Sodium hydroxide, one of the most toxic alkaline chemicals needs to be handled with safety. The hazards of this compound are many, and it can be lethal for the body.
Difference Between Potassium Hydroxide and Sodium Hydroxide
Although potassium hydroxide and sodium hydroxide have almost similar properties, one cannot replace the other in certain applications. This ScienceStruck article describes the slight differences between these two compounds.
|Did You Know?
As sodium hydroxide dissolves oils and fats in skin and flesh, animal disposal contractors use it to dispose off animals that are struck and killed by motor vehicles. It is also an inexpensive and easily available compound.
Potassium hydroxide and sodium hydroxide, common inorganic compounds, are used in various industries to produce their salts (like carbonates and phosphates) and a number of useful chemical compounds. They are hygroscopic and deliquescent, which means, they absorb water from the environment and dissolve in it. When added to water, they generate heat. Both are highly corrosive by nature, and need to be handled carefully.
Being alkaline, they are used to neutralize acids. Both are widely used in the paper industry, petrochemical industry, and food industry (in washing or chemical peeling of fruits and vegetables, and in other food processing techniques). They act as food thickeners and are used as additives; for example, in ice creams. As cleaning agents, they are used to produce detergents and other cleaning solutions (for example, drain cleaners). They are used to dissolve carcasses. Because of the similar properties, they have similar uses, but in certain applications manufacturers have to use only KOH or only NaOH. The potassium hydroxide vs. sodium hydroxide analysis given below serves to elaborate on their differences.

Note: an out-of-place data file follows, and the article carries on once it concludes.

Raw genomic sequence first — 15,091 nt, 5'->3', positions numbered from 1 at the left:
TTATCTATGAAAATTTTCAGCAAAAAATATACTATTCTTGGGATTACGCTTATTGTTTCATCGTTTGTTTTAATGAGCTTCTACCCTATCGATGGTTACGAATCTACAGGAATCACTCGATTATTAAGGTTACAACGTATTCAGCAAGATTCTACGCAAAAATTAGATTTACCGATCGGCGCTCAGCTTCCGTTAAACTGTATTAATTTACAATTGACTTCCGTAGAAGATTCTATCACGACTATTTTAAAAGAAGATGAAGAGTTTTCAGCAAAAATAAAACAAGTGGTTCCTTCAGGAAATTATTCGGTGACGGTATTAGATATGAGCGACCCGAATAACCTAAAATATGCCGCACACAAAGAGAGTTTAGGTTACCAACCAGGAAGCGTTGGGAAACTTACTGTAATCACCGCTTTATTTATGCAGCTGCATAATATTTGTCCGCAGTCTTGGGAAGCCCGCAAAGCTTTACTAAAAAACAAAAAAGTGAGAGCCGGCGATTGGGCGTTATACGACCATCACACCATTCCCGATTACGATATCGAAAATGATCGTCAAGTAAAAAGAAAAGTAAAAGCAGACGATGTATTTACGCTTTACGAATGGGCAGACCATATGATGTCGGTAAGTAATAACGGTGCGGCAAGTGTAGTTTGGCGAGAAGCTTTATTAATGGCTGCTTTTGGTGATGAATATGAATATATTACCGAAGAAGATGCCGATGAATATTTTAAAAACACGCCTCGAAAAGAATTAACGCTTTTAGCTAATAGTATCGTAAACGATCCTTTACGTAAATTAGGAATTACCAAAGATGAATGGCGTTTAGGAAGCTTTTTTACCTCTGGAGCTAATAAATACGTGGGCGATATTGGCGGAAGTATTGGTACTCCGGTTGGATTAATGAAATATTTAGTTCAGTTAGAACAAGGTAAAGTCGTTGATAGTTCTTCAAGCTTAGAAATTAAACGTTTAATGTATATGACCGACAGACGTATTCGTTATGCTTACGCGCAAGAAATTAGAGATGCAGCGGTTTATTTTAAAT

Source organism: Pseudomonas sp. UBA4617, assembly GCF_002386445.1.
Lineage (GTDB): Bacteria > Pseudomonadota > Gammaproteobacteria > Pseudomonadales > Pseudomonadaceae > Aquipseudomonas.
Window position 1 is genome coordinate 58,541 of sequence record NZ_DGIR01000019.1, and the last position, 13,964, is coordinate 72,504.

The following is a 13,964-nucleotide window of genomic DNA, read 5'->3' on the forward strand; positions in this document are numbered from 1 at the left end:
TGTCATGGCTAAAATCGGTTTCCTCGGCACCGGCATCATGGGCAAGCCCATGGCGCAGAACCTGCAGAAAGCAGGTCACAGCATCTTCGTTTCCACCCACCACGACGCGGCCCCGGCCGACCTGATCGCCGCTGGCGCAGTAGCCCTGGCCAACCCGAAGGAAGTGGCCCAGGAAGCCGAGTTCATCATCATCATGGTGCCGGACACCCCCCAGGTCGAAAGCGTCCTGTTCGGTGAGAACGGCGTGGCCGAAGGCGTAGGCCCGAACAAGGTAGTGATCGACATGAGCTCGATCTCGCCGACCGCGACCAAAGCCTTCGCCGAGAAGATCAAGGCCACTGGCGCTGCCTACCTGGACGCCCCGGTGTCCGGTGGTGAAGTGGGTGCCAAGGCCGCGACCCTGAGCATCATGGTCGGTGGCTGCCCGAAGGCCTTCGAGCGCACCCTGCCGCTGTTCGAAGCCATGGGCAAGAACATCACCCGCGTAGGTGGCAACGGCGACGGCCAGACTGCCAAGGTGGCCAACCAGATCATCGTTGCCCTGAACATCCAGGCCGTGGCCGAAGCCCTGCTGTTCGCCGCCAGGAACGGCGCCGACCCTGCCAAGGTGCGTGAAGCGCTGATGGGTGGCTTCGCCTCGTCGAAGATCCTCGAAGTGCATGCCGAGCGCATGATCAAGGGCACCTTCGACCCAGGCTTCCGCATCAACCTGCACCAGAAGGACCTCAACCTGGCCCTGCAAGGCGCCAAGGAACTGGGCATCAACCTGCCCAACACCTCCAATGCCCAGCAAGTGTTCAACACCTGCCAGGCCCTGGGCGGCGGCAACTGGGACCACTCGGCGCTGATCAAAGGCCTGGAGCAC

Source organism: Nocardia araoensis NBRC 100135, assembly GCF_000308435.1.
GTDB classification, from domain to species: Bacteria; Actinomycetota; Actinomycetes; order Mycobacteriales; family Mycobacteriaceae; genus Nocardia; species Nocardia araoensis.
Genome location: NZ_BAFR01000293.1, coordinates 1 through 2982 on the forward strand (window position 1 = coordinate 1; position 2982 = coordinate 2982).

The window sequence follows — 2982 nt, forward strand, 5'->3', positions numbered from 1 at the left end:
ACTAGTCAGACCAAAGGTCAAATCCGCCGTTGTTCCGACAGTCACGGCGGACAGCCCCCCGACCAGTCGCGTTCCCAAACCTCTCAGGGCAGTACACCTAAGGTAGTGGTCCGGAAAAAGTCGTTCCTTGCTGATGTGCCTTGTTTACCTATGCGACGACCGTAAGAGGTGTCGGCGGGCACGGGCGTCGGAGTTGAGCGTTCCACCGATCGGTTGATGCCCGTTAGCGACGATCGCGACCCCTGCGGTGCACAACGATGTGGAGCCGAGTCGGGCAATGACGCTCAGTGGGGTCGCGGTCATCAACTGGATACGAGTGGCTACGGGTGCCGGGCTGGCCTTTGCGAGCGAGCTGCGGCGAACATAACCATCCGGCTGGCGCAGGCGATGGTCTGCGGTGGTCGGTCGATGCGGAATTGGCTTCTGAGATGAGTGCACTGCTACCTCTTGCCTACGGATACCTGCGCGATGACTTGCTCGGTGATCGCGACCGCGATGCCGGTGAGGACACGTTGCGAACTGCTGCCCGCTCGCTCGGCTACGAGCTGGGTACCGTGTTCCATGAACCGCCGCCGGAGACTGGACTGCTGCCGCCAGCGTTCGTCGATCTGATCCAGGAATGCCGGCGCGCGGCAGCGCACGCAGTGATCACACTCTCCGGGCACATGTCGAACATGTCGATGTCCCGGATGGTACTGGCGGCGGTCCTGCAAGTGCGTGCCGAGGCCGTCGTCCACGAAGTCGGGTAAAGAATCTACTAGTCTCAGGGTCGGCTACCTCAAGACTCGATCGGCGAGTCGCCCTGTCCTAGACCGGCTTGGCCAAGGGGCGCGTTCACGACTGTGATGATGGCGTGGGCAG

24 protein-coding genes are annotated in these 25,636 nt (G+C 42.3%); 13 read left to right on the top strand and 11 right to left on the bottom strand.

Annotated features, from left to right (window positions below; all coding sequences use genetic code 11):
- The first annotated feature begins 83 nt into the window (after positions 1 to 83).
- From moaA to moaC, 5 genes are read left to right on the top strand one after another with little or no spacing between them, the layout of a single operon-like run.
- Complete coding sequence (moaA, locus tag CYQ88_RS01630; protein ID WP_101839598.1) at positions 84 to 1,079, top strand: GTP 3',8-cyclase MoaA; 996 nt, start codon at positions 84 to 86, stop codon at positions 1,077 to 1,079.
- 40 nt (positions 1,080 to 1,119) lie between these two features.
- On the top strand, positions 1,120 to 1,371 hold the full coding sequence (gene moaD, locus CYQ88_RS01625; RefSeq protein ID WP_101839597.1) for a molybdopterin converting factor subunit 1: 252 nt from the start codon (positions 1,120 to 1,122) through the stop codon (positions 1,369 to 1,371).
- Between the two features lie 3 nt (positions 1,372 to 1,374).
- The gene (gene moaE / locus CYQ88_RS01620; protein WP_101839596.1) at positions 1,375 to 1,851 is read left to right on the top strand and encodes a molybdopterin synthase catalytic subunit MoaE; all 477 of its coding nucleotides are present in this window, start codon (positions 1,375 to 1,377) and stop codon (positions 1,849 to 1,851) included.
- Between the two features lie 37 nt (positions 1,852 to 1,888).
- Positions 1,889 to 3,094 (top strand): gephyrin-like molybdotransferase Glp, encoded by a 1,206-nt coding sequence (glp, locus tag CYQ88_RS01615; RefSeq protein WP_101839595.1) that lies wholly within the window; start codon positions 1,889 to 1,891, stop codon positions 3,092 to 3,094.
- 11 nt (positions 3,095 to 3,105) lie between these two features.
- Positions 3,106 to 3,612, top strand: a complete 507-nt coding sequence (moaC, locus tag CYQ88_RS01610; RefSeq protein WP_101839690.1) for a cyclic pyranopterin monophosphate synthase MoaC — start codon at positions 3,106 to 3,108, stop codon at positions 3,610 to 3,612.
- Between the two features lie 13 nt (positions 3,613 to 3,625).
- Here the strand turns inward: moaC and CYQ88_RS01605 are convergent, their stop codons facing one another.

Potassium Hydroxide vs. Sodium Hydroxide
|Molar Mass||56.1056 g/mol||39.997 g/mol|
|Density||2.04 g/cm3||2.13 g/cm3|
|Boiling Point||2,421°F (1,327°C)||2,530°F (1,388°C)|
|Melting Point||762.8°F (406°C)||604.4°F (318°C)|
|Common Name||Caustic Potash||Caustic Soda or Lye|
|Production||Relatively less produced.||
Its annual production is about 100 times more than KOH.
|Way of Production||It is obtained through the electrolysis of its chloride.||It is obtained through the electrolysis of sodium chloride.|
|Conductivity||It is more conductive than NaOH.||It is less conductive than KOH.|
|Exothermic||KOH and water reaction is slightly less exothermic.||NaOH and water reaction is slightly more exothermic.|
|More soluble in water, methanol, and ethanol than NaOH. 100 g of NaOH dissolves in 100 ml of water.||It is soluble in water, methanol, and ethanol. It is insoluble in ether and other non-polar solvents. 121 g of KOH dissolves in 100 ml of water.|
|Potassium has an atomic weight of 39.10 and has 19 protons. This makes the metal in potassium hydroxide heavier than the metal in sodium hydroxide.||Sodium has an atomic weight of 22.99, and has only 11 protons. The metal in sodium hydroxide is lighter than the metal in potassium hydroxide.|
|Color and Form|
|It comes in the form of white powder or translucent pellets, which become tacky in air because of its water absorbing property (hygroscopic nature). KOH solutions leave a white or translucent stain.||It comes in the form of whitish pellets, flakes, granules, and liquid. NaOH solutions leave a yellow stain.|
Manufacturers usually prefer sodium hydroxide over potassium hydroxide because it is cheaper. Sometimes, NaOH is preferred because a smaller quantity (as compared to KOH) serves the purpose. The biggest difference between them is the cost, because the cost of NaOH production (from sodium chloride, common salt, which is quite inexpensive) can be around ⅓ of the cost of KOH production.